NIOSHTIC-2 Publications Search
The organic composition of diesel particulate matter, diesel fuel and engine oil of a non-road diesel generator.
Liang-FY; Lu-MM; Keener-TC; Liu-ZF; Khang-SJ
J Environ Monit 2005 Oct; 7(10):983-988
Diesel-powered equipment is known to emit significant quantities of fine particulate matter to the atmosphere. Numerous organic compounds can be adsorbed onto the surfaces of these inhalable particles, among which polycyclic aromatic hydrocarbons (PAHs) are considered potential occupational carcinogens. Guidelines have been established by various agencies regarding diesel emissions and various control technologies are under development. The purpose of this study is to identify, quantify and compare the organic compounds in diesel particulate matter (DPM) with the diesel fuel and engine oil used in a non-road diesel generator. Approximately 90 organic compounds were quantified (with molecular weight ranging from 120 to 350), which include alkanes, PAHs, alkylated PAHs, alkylbenzenes and alkanoic acids. The low sulfur diesel fuel contains 61% alkanes and 7.1% of PAHs. The identifiable portion of the engine oil contains mainly the alkanoic and benzoic acids. The composition of DPM suggests that they may be originated from unburned diesel fuel, engine oil evaporation and combustion generated products. Compared with diesel fuel, DPM contains fewer fractions of alkanes and more PAH compounds, with the shift toward higher molecular weight ones. The enrichment of compounds with higher molecular weight in DPM may be combustion related (pyrogenic).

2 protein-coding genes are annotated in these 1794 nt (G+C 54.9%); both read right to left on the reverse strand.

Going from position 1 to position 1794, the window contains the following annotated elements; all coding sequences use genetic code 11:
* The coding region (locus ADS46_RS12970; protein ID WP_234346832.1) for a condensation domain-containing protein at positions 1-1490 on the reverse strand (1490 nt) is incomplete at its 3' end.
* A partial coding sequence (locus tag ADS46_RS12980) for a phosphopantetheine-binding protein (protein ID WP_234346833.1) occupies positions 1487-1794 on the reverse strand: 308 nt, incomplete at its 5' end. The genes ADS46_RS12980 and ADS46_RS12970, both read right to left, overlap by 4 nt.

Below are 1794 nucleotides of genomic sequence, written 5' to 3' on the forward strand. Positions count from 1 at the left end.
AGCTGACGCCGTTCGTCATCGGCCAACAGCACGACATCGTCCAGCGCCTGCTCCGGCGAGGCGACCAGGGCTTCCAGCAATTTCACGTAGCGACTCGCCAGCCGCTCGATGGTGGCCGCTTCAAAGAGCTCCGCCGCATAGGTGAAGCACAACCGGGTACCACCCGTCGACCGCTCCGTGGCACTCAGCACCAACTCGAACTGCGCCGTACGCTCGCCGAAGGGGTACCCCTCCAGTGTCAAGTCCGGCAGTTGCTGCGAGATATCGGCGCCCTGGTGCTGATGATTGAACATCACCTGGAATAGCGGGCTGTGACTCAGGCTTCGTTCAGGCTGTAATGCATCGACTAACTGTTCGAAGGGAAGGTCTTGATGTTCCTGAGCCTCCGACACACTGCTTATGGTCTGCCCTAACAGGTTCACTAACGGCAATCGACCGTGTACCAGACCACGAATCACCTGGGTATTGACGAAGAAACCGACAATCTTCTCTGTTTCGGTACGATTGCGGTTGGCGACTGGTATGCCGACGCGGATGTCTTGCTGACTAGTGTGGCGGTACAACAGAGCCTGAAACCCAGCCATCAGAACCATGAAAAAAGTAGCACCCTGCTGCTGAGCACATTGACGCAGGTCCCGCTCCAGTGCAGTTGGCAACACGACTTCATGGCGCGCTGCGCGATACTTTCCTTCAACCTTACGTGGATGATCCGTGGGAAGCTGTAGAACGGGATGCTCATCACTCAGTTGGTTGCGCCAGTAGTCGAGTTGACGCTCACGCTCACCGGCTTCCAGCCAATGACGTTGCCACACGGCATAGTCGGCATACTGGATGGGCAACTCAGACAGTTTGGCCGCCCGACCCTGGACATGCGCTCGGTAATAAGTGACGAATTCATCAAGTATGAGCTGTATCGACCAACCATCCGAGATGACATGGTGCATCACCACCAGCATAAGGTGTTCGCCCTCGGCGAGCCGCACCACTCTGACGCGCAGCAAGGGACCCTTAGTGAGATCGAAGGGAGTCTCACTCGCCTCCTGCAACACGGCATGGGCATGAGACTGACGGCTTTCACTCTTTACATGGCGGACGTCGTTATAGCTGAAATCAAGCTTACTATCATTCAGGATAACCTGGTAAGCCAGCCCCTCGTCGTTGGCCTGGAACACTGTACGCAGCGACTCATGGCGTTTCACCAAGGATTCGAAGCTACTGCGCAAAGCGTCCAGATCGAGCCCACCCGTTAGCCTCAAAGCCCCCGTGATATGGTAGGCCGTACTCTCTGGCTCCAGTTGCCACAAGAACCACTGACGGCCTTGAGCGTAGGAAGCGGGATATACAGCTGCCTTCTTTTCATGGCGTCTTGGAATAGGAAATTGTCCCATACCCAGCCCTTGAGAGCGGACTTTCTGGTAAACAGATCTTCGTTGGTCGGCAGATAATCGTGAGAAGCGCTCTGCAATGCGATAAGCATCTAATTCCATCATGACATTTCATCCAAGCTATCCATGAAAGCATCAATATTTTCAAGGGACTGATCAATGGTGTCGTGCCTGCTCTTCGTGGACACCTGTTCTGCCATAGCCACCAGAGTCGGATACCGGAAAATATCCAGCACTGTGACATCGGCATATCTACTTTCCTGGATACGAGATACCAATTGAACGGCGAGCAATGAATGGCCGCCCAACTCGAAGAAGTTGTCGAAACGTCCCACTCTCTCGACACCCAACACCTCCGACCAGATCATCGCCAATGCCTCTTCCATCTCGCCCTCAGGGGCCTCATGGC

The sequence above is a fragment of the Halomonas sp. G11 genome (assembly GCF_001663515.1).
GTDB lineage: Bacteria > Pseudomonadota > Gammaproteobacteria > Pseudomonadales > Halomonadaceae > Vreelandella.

Air-quality; Air-quality-control; Air-quality-measurement; Air-quality-monitoring; Air-sampling; Air-sampling-equipment; Air-sampling-techniques; Filter-materials; Filters; Gas-filters; Gas-sampling; Diesel-emissions; Particulate-sampling-methods; Particulates; Volumetric-analysis
MM LU, Univ Cincinnati, Dept Civil & Environm Engn, Cincinnati, OH 45221
Issue of Publication
Personal Protective Technology
Journal of Environmental Monitoring
University of Cincinnati
Page last reviewed: September 2, 2020
Content source: National Institute for Occupational Safety and Health Education and Information Division